Chapter

Literary Worlds

Eric Hayot

in On Literary Worlds

Published in print November 2012 | ISBN: 9780199926695
Published online January 2013 | e-ISBN: 9780199980499 | DOI: http://dx.doi.org/10.1093/acprof:oso/9780199926695.003.0004
Literary Worlds

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This chapter discusses the common use of the term “world” in literary studies that speaks to the relation between literature and worlds, and has nothing to do with world-systems or world literature. We speak of “Balzac's world,” or “Hawthorne's world,” or “Rushdie's world” in ways that rely on two fairly conventional understandings of the word, neither of which is captured by the current world literature debates. In one use the word names the general social and historical space within which an author lived and worked. In its other use the phrase means something like the unity of form, diegesis, and feeling composed by the rough totality of a work: the world of the work of art.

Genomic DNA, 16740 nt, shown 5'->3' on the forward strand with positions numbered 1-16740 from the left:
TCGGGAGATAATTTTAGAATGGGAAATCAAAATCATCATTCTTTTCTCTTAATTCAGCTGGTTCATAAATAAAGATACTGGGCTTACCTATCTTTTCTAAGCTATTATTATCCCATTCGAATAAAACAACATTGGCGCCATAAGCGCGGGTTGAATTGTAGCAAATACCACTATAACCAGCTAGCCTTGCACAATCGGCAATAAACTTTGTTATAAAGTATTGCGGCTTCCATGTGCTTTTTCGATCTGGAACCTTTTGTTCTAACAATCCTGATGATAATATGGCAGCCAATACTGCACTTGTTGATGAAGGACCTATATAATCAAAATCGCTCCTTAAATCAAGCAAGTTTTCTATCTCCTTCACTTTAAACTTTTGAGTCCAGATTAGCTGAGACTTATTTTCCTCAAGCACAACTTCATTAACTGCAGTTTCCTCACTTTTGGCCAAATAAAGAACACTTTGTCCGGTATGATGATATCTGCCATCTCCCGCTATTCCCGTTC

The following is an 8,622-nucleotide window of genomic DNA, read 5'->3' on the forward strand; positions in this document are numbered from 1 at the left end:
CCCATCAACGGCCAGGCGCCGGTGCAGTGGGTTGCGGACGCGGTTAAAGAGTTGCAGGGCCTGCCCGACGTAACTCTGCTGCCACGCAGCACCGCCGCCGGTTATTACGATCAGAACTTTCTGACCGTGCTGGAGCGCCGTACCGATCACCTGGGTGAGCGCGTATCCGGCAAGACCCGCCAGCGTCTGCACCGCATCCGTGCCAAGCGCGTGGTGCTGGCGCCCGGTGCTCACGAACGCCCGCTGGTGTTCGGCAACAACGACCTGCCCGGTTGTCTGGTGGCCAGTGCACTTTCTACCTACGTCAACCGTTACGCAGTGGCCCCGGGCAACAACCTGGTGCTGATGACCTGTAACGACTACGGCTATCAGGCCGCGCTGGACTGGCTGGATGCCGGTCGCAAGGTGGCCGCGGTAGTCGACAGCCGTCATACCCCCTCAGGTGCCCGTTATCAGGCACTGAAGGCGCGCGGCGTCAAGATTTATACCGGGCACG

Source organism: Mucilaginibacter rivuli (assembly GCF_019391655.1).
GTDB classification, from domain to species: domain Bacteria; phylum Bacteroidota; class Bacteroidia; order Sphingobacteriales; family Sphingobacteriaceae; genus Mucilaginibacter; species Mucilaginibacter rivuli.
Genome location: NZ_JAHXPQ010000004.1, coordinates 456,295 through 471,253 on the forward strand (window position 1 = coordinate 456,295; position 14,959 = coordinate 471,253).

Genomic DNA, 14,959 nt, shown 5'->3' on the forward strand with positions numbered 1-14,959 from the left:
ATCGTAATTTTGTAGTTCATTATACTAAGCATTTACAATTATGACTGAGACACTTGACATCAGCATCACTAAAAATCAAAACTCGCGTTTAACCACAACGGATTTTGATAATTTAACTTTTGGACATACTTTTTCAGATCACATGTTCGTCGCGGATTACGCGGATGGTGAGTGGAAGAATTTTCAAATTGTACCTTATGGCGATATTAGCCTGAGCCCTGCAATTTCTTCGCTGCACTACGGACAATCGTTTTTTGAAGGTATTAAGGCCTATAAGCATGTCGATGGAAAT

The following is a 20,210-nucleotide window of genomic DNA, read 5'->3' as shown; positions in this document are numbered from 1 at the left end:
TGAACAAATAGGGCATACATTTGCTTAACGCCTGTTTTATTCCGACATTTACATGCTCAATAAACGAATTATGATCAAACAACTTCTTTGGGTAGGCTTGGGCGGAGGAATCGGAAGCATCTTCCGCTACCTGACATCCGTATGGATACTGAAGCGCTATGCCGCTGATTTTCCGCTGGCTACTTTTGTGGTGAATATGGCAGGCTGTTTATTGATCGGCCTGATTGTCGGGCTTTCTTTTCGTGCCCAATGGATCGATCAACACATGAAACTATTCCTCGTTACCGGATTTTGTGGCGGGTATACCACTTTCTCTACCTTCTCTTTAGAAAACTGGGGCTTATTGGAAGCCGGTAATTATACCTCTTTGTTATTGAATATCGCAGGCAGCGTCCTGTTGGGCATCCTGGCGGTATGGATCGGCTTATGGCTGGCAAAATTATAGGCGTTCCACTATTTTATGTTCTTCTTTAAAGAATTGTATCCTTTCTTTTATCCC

Keywords: world; work; literature; Hawthorne; Balzac; Rushdie

Chapter.  2313 words. 

Subjects: Literary Studies (20th Century onwards)

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